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'Human Capital' has talented cast, but fails to keep its eye on the prize
REVIEW

'Human Capital' has talented cast, but fails to keep its eye on the prize

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Human Capital

Liev Schrieber stars in "Human Capital."

It’s important for any movie to keep its eye on the prize. It has to know what it’s about, so it can take the audience where it wants it to go. Otherwise, you just end up just sitting around for an hour-and-a-half without much of anything being accomplished.

“Human Capital” is a movie that fails to keep its eye on the prize. It sets the stage nicely and features a talented cast, but in the end, it winds up being all dressed up with no place to go.

The story centers on two families who wind up messily entangled in each other’s lives. It starts simply enough with a teenage relationship between Shannon (Maya Hawke, who made a big splash on the third season of “Stranger Things”) and Jamie (Fred Hechinger).

Shannon’s dad Drew (Liev Schrieber) is a hard-luck real estate agent scuffling along through his middle-class existence. Things get shaken up when Drew meets Jamie’s parents, miserable trophy-wife Carrie (Marisa Tomei) and investment banker and all-around jerk Quint (Peter Sarsgaard).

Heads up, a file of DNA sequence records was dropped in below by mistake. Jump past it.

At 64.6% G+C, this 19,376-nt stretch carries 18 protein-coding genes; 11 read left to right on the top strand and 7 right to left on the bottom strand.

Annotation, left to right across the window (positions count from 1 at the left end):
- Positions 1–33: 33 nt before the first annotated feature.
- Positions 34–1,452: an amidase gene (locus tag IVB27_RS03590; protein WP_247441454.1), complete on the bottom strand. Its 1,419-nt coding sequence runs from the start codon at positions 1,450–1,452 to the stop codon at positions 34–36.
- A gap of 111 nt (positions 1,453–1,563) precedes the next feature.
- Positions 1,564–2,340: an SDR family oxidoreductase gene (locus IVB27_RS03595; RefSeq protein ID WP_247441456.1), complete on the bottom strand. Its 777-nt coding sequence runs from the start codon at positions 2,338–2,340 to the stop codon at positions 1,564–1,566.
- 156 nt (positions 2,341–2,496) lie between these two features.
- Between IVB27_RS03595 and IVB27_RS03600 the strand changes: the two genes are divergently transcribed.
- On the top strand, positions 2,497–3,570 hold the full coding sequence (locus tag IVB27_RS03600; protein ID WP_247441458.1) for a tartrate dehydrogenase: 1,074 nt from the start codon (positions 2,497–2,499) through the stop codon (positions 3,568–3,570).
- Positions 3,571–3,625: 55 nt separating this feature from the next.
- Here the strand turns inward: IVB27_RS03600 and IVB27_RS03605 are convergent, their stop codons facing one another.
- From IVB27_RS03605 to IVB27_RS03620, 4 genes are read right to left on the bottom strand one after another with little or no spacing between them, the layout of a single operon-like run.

Drew wants a taste of their perceived good life and asks to invest in Quint’s hedge fund even though it requires him to extend himself well beyond his means. For the first third of the movie we are led to believe this tension is the film’s central drama, but it only becomes a side note to a much less interesting story involving the hit-and-run of a bicyclist.

We snap back and the film retraces the same time period through the perspective of first Drew, then Carrie and then finally Shannon.

Director Marc Meyers has all the pieces he needs to put together a compelling movie, but we wind up just hanging around with a bunch of unlikable characters dealing with stakes lower than a mid-season episode of “Grey’s Anatomy.”

Poor Marisa Tomei’s segment bears literally no weight on the proceedings and that’s one-third of the movie!

Aside from some competent acting performances (Schrieber is particularly good), there’s really not much here worth your time. Spend your human capital elsewhere.

“Human Capital” is not rated, but features adult language, sexual situations, brief nudity and some violence.

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